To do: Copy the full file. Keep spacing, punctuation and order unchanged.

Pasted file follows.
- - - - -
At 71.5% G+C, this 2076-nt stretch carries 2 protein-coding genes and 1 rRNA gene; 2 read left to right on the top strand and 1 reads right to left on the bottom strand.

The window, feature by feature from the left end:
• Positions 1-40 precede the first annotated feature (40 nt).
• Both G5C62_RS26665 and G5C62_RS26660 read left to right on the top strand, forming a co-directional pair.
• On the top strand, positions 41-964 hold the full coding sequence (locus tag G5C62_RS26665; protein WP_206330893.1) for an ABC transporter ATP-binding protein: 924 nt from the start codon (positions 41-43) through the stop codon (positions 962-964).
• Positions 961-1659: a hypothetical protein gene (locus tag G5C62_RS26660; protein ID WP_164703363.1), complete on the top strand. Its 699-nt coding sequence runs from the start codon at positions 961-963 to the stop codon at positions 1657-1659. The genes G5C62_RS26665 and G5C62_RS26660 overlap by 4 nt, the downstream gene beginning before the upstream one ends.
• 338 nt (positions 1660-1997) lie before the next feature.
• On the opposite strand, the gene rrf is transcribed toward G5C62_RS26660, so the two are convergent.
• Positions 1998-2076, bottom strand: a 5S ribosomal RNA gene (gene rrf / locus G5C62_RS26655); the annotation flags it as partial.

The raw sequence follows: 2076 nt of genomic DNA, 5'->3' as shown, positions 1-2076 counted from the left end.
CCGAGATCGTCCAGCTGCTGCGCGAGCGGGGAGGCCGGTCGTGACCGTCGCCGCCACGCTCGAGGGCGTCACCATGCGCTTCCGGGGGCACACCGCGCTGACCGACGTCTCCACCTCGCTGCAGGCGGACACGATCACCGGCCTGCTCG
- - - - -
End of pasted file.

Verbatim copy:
At 71.5% G+C, this 2076-nt stretch carries 2 protein-coding genes and 1 rRNA gene; 2 read left to right on the top strand and 1 reads right to left on the bottom strand.

The window, feature by feature from the left end:
• Positions 1-40 precede the first annotated feature (40 nt).
• Both G5C62_RS26665 and G5C62_RS26660 read left to right on the top strand, forming a co-directional pair.
• On the top strand, positions 41-964 hold the full coding sequence (locus tag G5C62_RS26665; protein WP_206330893.1) for an ABC transporter ATP-binding protein: 924 nt from the start codon (positions 41-43) through the stop codon (positions 962-964).
• Positions 961-1659: a hypothetical protein gene (locus tag G5C62_RS26660; protein ID WP_164703363.1), complete on the top strand. Its 699-nt coding sequence runs from the start codon at positions 961-963 to the stop codon at positions 1657-1659. The genes G5C62_RS26665 and G5C62_RS26660 overlap by 4 nt, the downstream gene beginning before the upstream one ends.
• 338 nt (positions 1660-1997) lie before the next feature.
• On the opposite strand, the gene rrf is transcribed toward G5C62_RS26660, so the two are convergent.
• Positions 1998-2076, bottom strand: a 5S ribosomal RNA gene (gene rrf / locus G5C62_RS26655); the annotation flags it as partial.

The raw sequence follows: 2076 nt of genomic DNA, 5'->3' as shown, positions 1-2076 counted from the left end.
CCGAGATCGTCCAGCTGCTGCGCGAGCGGGGAGGCCGGTCGTGACCGTCGCCGCCACGCTCGAGGGCGTCACCATGCGCTTCCGGGGGCACACCGCGCTGACCGACGTCTCCACCTCGCTGCAGGCGGACACGATCACCGGCCTGCTCG